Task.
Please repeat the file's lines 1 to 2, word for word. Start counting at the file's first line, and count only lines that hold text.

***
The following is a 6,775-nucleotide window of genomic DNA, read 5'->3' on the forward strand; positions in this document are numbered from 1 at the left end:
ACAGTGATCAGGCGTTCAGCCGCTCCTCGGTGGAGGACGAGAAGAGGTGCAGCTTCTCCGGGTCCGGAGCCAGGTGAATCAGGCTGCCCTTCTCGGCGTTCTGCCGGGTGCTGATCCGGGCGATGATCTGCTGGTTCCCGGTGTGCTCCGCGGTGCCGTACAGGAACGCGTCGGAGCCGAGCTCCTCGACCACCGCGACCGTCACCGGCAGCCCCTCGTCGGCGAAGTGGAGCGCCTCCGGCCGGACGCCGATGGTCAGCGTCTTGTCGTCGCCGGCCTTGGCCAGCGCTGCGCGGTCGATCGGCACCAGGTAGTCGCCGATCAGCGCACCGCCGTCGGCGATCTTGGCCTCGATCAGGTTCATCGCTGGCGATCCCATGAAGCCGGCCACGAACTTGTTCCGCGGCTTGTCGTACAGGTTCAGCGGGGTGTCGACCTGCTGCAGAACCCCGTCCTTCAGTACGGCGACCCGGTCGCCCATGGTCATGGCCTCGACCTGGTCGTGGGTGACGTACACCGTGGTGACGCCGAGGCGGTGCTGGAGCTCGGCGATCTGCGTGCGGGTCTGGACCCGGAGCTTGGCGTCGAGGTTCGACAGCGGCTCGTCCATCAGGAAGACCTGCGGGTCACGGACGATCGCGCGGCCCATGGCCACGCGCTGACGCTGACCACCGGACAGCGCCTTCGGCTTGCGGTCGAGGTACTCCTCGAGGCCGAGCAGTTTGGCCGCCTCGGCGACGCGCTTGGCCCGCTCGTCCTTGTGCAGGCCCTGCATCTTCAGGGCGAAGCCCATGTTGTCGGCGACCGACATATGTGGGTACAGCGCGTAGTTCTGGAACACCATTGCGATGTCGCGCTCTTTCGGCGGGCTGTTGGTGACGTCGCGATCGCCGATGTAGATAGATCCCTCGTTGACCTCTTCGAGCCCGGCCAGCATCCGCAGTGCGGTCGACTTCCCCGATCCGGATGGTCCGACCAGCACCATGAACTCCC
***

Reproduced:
The following is a 6,775-nucleotide window of genomic DNA, read 5'->3' on the forward strand; positions in this document are numbered from 1 at the left end:
ACAGTGATCAGGCGTTCAGCCGCTCCTCGGTGGAGGACGAGAAGAGGTGCAGCTTCTCCGGGTCCGGAGCCAGGTGAATCAGGCTGCCCTTCTCGGCGTTCTGCCGGGTGCTGATCCGGGCGATGATCTGCTGGTTCCCGGTGTGCTCCGCGGTGCCGTACAGGAACGCGTCGGAGCCGAGCTCCTCGACCACCGCGACCGTCACCGGCAGCCCCTCGTCGGCGAAGTGGAGCGCCTCCGGCCGGACGCCGATGGTCAGCGTCTTGTCGTCGCCGGCCTTGGCCAGCGCTGCGCGGTCGATCGGCACCAGGTAGTCGCCGATCAGCGCACCGCCGTCGGCGATCTTGGCCTCGATCAGGTTCATCGCTGGCGATCCCATGAAGCCGGCCACGAACTTGTTCCGCGGCTTGTCGTACAGGTTCAGCGGGGTGTCGACCTGCTGCAGAACCCCGTCCTTCAGTACGGCGACCCGGTCGCCCATGGTCATGGCCTCGACCTGGTCGTGGGTGACGTACACCGTGGTGACGCCGAGGCGGTGCTGGAGCTCGGCGATCTGCGTGCGGGTCTGGACCCGGAGCTTGGCGTCGAGGTTCGACAGCGGCTCGTCCATCAGGAAGACCTGCGGGTCACGGACGATCGCGCGGCCCATGGCCACGCGCTGACGCTGACCACCGGACAGCGCCTTCGGCTTGCGGTCGAGGTACTCCTCGAGGCCGAGCAGTTTGGCCGCCTCGGCGACGCGCTTGGCCCGCTCGTCCTTGTGCAGGCCCTGCATCTTCAGGGCGAAGCCCATGTTGTCGGCGACCGACATATGTGGGTACAGCGCGTAGTTCTGGAACACCATTGCGATGTCGCGCTCTTTCGGCGGGCTGTTGGTGACGTCGCGATCGCCGATGTAGATAGATCCCTCGTTGACCTCTTCGAGCCCGGCCAGCATCCGCAGTGCGGTCGACTTCCCCGATCCGGATGGTCCGACCAGCACCATGAACTCCC